How ‘E.T.’ Cured A Legendary Musician Of His Fear Of Movie Theaters


When E.T. premiered in 1982, it became an instant classic. Adults and children alike were charmed by the film—it’s a movie meant for laughing, crying, and gazing at in wonder. What fans of the film may not know is that it holds a special place in the heart of an extremely famous musician as well.

Brian Wilson Had An Intense Fear Of Movie Theaters

It’s no secret that the Beach Boys’ Brian Wilson has struggled with his mental health over the years. The musician’s eccentric behavior and paranoid tendencies were public knowledge for years before his eventual diagnosis of schizoaffective disorder. His ordeal went on to inspire the 2014 biopic Love & Mercy.

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In 1966, the first cracks in Wilson’s mental state really began to show. After going to the movie theaters to see the film Seconds, Wilson became paranoid that Phil Spector, a rival of Wilson’s in the music industry, had convinced producers to make the film just to scare him. Wilson arrived late, apparently just as a character said greeted the film’s Mr. Wilson by name, unsettling the musician.

“It was my whole life right there on the screen,” Wilson told a friend at the time. “What if it isn’t a coincidence? What if it’s real? You know there’s mind gangsters these days. There could be mind gangsters, couldn’t there? I mean look at Spector, he could be involved in it, couldn’t he? He’s going into films. How hard would it be for him to set up something like that?”

While the friend was able to talk him down, Wilson held onto his fear for years. He refused to enter movie theaters from that day on.

Brian Wilson Faces His Fear Of Movie Theaters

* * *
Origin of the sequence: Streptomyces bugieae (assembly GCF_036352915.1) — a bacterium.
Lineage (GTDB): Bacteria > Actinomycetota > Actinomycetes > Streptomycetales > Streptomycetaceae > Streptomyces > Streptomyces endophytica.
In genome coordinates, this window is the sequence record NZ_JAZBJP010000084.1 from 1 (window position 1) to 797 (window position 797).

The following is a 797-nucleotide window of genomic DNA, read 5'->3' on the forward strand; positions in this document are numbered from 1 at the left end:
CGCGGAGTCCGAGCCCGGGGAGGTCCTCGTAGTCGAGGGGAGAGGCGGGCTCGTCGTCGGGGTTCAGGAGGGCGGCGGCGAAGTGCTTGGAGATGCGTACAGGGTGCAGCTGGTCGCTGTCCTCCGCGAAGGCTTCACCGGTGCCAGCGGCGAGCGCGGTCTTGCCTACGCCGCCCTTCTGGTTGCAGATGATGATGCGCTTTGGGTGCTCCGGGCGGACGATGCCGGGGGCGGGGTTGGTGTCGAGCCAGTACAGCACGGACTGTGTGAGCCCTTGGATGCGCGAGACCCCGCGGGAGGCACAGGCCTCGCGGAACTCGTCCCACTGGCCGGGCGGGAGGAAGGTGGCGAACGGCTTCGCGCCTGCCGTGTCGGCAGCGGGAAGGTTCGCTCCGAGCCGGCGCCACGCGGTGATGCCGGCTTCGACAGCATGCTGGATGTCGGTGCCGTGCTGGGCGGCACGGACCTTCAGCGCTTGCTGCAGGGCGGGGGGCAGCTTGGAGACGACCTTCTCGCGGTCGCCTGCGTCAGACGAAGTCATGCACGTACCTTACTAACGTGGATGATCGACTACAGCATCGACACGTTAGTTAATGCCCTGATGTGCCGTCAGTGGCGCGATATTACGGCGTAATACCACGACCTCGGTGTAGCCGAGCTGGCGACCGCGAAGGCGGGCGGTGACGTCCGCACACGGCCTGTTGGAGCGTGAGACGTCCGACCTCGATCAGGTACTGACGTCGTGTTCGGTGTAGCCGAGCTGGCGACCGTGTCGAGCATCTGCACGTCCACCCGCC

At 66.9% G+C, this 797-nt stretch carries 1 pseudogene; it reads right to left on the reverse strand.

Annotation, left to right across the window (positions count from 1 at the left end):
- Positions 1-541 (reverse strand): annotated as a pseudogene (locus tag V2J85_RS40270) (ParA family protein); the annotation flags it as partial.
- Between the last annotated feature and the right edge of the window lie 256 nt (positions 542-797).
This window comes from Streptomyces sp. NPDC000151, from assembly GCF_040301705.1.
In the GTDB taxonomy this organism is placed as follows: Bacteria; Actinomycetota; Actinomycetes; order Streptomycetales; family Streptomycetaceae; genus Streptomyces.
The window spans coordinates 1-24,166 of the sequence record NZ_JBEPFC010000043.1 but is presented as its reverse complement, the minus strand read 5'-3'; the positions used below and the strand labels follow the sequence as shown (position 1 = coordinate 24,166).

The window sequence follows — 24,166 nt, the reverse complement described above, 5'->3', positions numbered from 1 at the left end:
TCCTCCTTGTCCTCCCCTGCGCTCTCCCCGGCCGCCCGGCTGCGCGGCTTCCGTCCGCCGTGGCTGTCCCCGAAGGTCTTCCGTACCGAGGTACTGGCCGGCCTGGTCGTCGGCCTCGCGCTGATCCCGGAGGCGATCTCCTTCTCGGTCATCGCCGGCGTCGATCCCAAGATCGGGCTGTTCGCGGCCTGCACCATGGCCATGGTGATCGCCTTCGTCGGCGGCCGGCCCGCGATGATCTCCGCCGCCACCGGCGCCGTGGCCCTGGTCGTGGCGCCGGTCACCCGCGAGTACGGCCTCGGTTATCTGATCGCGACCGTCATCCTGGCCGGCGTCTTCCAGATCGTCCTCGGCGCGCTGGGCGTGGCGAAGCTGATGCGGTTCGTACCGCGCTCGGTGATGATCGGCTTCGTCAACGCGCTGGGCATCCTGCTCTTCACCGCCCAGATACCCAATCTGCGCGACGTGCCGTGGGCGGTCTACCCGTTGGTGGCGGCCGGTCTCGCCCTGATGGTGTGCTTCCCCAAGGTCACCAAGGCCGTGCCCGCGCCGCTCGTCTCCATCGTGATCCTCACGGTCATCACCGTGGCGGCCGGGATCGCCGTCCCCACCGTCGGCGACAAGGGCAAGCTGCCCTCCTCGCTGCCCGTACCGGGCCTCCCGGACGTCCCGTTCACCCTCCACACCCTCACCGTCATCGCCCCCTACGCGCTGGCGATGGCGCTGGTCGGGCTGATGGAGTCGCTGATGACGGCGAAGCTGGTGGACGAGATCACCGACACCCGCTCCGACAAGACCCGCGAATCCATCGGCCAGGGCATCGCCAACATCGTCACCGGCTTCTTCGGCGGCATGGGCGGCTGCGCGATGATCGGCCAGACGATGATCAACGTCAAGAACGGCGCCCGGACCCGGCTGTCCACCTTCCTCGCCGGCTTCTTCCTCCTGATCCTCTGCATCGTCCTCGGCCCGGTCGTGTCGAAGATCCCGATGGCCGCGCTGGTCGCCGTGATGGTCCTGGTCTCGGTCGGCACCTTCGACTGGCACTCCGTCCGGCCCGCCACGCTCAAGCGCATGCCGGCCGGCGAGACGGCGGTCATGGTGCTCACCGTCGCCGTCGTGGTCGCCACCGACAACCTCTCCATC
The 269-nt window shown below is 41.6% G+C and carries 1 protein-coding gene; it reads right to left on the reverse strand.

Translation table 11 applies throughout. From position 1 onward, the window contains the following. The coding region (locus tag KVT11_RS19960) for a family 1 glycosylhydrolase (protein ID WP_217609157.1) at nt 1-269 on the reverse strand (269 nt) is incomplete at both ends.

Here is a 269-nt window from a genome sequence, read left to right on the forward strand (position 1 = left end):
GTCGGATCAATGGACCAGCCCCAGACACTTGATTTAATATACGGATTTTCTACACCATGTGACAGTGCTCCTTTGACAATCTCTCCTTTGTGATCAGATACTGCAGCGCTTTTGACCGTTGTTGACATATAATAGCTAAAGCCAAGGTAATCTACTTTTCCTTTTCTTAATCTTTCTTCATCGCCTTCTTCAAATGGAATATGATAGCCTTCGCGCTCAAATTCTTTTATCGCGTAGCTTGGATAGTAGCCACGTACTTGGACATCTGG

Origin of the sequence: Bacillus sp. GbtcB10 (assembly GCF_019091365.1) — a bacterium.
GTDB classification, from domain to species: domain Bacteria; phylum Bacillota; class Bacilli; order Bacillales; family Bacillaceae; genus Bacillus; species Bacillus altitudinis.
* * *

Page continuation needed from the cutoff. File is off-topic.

In Brian Wilson’s controversial 1991 biography, Wouldn’t It Be Nice: My Own Story, Wilson recounts finally facing his fears to see a movie in theaters. Sixteen years after Seconds, the group he was living with took Wilson to go see the Steven Spielberg film E.T. the Extra-Terrestrial.

“I was glad I didn’t pass up the movie,” the biography reads. “Like the millions of people who saw E.T., I was sucked into the story within the first few minutes. By the time I glimpsed the lovable alien, I felt a certain kinship with him. He and I were both outsiders: We had trouble communicating, being understood. I tensed after realizing he’d been left behind, applauded when the kids adopted him.”

As a result of the captivating story, Wilson was able to put aside his fears.

“My heart had opened up wide and I cared about E.T., evidence of the improvement I’d made. More important, though, I was able to go to the movies, follow the story, and enjoy the film without the paralyzing fear I had usually experienced in movie theaters.”

It just goes to show that the beloved tale of an alien just trying to find his way back home truly touched people’s hearts—and even if it was only temporary relief from Wilson’s struggles, it seems to have had a powerful effect on his life.



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